As a general rule, the number of litterboxes in a multi-cat household should be the number of cats plus one. This will prevent bullying or dominant behavior.
A cat that cannot freely use the litter box due to bullying by other cats/pets/children will be prone to developing stress-related bladder issues.
A study by Grigg et al. (2012) found that cats generally did not show a strong preference for covered or uncovered little boxes; however, specific individuals in the group did show a strong preference for either litter box style.
This emphasizes the notion that cats should initially be offered a litterbox cafeteria with different styles of litter boxes and various types of substrates to determine which type of litter in litter box your cat prefers.
If your cat suddenly stops using the litter box, you should always have them promptly examined by a vet as many serious health conditions can cause inappropriate elimination in cats.
The 5 Best Litter Boxes For Munchkins
1. Senior Cat Litter Tray
Senior cat litter trays such as the Kitty Go Here Senior or Shirley K’s Senior Cat Litter Box have a low front section and higher sides. The low front was designed for senior cats that may have difficulty climbing over the high sides of conventional litter boxes.
- Lower front for easy entrance
- Large enough for most cats
- Litter will easily spill over the front edge
- Often more expensive than conventional litter boxes
The number one recommended litter box for Munchkins is the Shirley K’s Senior Litter Box in extra large. It has a low enough front for easy entrance, high sides to prevent litter spilage and is large enough to accommodate most cats preferences.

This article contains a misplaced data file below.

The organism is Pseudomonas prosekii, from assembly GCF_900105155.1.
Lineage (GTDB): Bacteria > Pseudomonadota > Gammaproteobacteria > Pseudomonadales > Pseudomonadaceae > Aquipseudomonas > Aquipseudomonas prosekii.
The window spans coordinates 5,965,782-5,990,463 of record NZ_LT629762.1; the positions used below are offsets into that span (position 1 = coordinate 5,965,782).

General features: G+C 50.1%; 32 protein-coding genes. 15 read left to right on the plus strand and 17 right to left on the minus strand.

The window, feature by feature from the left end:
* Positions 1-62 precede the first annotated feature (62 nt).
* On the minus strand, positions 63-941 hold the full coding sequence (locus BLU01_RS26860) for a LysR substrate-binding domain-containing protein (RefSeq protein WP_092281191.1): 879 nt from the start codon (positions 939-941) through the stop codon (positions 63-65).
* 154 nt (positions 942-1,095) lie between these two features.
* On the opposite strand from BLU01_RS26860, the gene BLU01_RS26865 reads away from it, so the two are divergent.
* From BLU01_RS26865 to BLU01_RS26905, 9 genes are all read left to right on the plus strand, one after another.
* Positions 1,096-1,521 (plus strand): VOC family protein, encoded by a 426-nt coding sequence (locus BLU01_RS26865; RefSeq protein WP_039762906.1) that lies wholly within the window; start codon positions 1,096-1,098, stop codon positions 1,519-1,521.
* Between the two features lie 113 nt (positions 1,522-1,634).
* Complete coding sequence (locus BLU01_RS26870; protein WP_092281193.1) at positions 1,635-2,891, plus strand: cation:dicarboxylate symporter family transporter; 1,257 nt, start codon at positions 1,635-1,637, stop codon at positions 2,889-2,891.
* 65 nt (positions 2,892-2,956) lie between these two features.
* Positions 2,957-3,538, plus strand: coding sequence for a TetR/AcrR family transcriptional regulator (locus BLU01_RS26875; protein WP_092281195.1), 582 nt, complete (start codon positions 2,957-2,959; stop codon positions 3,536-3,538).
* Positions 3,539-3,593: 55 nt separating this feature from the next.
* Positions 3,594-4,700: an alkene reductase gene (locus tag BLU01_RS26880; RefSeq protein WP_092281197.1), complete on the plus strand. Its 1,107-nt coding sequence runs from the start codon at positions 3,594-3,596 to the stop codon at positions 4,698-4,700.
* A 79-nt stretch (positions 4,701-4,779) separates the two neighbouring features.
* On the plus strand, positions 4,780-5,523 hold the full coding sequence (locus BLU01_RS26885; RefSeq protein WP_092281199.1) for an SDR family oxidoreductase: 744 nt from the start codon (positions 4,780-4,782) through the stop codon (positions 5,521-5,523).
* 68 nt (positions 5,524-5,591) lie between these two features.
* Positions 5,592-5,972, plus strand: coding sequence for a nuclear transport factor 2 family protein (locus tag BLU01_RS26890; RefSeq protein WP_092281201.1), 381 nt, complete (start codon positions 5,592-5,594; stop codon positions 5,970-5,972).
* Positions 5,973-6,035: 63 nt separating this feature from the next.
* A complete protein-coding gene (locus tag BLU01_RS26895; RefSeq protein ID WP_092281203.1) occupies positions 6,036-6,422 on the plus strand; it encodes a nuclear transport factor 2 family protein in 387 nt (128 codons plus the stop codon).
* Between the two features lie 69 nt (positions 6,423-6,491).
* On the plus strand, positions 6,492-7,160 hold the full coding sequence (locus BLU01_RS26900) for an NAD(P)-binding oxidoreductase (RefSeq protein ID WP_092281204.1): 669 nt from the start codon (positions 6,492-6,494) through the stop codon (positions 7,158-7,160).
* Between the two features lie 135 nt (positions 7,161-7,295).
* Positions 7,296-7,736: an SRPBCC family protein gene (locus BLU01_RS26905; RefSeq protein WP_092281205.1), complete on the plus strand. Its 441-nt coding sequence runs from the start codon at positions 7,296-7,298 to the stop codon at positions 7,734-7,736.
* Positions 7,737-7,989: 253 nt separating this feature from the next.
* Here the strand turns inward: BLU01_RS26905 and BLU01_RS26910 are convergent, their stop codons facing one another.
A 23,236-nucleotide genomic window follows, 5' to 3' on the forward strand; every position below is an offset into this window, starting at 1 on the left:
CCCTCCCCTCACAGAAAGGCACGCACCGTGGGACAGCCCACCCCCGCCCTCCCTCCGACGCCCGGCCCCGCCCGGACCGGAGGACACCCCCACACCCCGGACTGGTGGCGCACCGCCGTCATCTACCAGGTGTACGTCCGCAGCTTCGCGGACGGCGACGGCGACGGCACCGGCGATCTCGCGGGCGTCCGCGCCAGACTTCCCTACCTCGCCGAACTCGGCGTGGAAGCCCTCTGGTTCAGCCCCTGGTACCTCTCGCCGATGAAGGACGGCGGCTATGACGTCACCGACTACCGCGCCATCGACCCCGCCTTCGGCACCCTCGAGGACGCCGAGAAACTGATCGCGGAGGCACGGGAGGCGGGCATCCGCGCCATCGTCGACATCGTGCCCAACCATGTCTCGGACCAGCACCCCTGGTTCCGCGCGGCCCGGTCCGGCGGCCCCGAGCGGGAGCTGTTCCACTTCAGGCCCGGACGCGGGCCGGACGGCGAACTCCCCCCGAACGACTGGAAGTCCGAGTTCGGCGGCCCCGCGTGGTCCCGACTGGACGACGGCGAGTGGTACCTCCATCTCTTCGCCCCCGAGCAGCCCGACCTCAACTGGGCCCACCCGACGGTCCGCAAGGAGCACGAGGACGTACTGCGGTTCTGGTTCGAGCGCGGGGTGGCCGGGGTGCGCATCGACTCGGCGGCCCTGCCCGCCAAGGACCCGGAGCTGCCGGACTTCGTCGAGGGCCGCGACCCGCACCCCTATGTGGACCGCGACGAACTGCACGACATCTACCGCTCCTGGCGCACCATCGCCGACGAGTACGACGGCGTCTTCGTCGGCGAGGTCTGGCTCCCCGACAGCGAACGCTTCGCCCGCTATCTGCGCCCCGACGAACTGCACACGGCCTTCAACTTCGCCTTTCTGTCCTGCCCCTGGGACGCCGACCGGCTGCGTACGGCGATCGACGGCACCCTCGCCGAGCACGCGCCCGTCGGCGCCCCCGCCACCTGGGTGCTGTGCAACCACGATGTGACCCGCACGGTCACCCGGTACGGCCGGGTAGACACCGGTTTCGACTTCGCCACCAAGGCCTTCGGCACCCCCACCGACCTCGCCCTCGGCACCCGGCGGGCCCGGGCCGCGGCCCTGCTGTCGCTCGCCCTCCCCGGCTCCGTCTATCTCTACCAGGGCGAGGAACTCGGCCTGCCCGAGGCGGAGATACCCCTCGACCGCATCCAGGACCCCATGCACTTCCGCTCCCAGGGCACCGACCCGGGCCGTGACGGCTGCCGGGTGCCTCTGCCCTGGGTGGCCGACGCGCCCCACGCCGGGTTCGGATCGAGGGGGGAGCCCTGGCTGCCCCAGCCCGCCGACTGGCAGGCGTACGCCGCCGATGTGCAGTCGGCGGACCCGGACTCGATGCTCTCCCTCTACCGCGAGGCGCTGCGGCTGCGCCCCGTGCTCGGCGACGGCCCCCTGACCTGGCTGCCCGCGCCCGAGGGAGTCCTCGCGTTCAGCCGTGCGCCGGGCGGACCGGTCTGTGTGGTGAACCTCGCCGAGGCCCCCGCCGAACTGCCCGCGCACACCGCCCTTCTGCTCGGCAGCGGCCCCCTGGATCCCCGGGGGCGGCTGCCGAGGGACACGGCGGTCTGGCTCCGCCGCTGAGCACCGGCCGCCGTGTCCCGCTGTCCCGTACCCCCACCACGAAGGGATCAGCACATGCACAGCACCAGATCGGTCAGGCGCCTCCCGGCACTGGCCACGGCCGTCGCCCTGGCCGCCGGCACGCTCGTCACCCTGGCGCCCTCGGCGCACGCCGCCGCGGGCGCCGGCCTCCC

2. Soft Side Litter Tray
- The sides of disposable litter boxes can be modified using scissors to be low enough for your Munchkin to enter with ease
- Softer sides will prevent discomfort when climbing in and out of the litter tray
- Great to have available as a backup if a regular litter tray can not be used for whatever reason
- Will easily get soiled and is not as easy to clean as plastic litter trays (travel litter trays)
- Disposable litter trays will have to be thrown away or composted if soiled
3. Low Side Plastic Tray
An excellent example of a low-side plastic tray is this 10.8-inch plastic trays or any art tray or large flat plastic container.
- Very affordable
- Multiple trays to place in different spots around the home
- Great for Munchkin kittens
- Only a small amount of litter needed to fill – this makes it more economical when using non-clumping litter where the all the litter should be thrown out when cleaning the tray
- Too small for adult Munchkins
- Litter spillage over the shallow edge is very likely
- It will be too shallow for cats to cover their droppings properly
4. Ferret and Rabbit Litter Trays
Rabbit and Ferret litter trays such as the Marshall Ferret Litter Pan have low fronts and high sides, similar to a senior cat litter box, but tend to be slightly smaller in size and, therefore, often a bit cheaper well.
- Low front for easy entry and high sides to minimize litter spilling
- Cheaper than most senior cat litter boxes but similar in design